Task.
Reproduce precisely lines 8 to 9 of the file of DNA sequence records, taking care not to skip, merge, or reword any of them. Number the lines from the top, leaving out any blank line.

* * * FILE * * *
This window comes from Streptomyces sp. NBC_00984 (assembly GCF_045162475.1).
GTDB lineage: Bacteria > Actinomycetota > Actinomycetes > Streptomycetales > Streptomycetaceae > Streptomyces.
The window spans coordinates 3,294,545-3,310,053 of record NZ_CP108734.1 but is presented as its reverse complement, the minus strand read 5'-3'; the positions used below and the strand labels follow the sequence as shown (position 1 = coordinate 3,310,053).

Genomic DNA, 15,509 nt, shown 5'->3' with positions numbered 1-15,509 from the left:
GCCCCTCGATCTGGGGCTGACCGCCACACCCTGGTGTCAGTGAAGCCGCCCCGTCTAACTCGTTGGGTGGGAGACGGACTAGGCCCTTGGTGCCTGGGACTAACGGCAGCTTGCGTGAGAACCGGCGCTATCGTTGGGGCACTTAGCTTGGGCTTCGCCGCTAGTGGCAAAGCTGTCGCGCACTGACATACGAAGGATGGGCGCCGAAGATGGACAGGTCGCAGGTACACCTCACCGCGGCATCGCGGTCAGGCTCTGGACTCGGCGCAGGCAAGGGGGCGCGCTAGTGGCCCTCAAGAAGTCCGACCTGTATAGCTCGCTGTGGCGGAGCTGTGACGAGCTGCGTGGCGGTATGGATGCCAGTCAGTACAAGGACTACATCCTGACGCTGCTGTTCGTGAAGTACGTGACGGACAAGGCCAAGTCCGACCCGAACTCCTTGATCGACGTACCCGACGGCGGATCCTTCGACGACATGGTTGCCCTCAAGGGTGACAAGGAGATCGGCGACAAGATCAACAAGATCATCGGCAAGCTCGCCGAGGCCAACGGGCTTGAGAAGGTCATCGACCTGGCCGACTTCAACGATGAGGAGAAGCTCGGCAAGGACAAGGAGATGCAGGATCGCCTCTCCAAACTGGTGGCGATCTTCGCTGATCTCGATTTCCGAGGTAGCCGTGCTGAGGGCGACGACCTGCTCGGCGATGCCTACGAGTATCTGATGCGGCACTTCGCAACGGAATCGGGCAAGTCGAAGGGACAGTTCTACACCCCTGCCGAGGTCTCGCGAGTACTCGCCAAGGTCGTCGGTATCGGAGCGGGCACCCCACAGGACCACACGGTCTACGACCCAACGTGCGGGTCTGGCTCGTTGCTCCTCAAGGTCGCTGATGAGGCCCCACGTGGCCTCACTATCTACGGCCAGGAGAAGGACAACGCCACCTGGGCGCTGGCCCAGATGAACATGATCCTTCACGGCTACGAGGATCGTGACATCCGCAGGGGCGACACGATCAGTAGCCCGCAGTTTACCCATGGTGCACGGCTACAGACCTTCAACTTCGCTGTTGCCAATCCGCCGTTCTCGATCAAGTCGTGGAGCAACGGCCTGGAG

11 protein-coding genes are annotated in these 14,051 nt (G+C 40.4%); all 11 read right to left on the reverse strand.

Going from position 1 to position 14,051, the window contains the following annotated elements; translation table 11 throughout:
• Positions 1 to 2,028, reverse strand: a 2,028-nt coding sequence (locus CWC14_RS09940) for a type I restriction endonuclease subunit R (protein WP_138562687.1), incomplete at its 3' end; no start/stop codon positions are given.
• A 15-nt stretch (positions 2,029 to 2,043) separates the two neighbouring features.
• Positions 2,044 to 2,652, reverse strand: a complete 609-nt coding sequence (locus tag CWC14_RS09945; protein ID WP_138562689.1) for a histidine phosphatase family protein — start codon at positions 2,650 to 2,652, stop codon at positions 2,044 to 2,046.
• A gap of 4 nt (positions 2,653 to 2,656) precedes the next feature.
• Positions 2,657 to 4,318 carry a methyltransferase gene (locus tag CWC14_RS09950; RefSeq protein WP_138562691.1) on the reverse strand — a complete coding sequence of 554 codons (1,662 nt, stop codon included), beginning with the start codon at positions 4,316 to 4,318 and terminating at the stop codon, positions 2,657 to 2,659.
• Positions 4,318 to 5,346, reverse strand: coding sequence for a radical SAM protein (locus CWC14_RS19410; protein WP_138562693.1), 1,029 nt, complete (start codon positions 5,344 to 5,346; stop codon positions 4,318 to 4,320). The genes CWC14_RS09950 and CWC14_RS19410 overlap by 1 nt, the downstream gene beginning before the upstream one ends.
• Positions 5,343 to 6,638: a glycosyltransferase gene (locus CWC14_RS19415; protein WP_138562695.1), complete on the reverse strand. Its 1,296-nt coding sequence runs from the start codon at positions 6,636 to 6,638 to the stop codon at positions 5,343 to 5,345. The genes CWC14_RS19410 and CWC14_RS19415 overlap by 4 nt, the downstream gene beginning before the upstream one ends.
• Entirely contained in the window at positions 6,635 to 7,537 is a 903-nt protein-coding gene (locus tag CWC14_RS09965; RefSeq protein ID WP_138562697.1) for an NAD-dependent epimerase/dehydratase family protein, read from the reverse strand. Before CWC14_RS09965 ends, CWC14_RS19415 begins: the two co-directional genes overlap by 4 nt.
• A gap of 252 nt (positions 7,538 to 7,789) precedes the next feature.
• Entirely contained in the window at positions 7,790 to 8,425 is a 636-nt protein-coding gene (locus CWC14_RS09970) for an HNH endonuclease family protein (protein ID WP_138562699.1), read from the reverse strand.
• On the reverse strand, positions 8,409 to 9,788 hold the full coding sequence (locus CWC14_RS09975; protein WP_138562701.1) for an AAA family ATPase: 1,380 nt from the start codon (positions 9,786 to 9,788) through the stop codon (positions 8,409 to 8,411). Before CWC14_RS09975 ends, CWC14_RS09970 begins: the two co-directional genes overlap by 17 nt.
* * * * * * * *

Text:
• Positions 1 to 2,028, reverse strand: a 2,028-nt coding sequence (locus CWC14_RS09940) for a type I restriction endonuclease subunit R (protein WP_138562687.1), incomplete at its 3' end; no start/stop codon positions are given.
• A 15-nt stretch (positions 2,029 to 2,043) separates the two neighbouring features.